Arizona Bans Non-American School Teachers With Heavy Accents

The Arizona Department of Education has begun telling schools that must remove teachers whose English is heavily accented or ungrammatical if they are teaching students who are still learning English themselves.

State education officials say the move is intended to ensure that students with limited English have teachers who speak the language flawlessly. But some school principals and administrators say the department is imposing arbitrary fluency standards that could undermine students by thinning the ranks of experienced educators. The teacher controversy comes amid an increasingly tense debate over immigration. Arizona Gov. Jan Brewer this month signed the nation’s toughest law to crack down on illegal immigrants. Critics charge that the broader political climate has emboldened state education officials to target immigrant teachers at a time when a budget crisis has forced layoffs.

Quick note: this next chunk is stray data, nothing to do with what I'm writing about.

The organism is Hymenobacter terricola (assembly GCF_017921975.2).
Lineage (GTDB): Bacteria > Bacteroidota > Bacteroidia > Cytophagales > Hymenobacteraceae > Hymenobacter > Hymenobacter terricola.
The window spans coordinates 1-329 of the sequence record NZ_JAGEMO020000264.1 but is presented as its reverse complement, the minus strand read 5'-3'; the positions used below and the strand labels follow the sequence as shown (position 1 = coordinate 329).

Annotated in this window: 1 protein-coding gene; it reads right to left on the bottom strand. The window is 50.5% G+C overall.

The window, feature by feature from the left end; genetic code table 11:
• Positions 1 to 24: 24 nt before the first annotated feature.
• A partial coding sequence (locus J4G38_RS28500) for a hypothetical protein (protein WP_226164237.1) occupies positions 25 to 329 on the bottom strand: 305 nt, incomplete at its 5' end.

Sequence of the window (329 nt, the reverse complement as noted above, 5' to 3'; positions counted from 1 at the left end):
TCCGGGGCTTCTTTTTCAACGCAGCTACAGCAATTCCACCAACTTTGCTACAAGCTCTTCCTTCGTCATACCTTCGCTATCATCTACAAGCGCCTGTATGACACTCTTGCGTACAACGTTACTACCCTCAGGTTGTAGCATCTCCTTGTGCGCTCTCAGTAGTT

“This is just one more indication of the incredible anti-immigrant sentiment in the state,” said Bruce Merrill, a professor emeritus at Arizona State University who conducts public-opinion research. Margaret Dugan, deputy superintendent of the state’s schools, disagreed, saying that critics were “politicizing the educational environment.” In the 1990s, Arizona hired hundreds of teachers whose first language was Spanish as part of a broad bilingual-education program. Many were recruited from Latin America. Then in 2000, voters passed a ballot measure stipulating that instruction be offered only in English. Bilingual teachers who had been instructing in Spanish switched to English.

If teachers fail the nebulous and undefinable “accent test” they can either be fired or reassigned.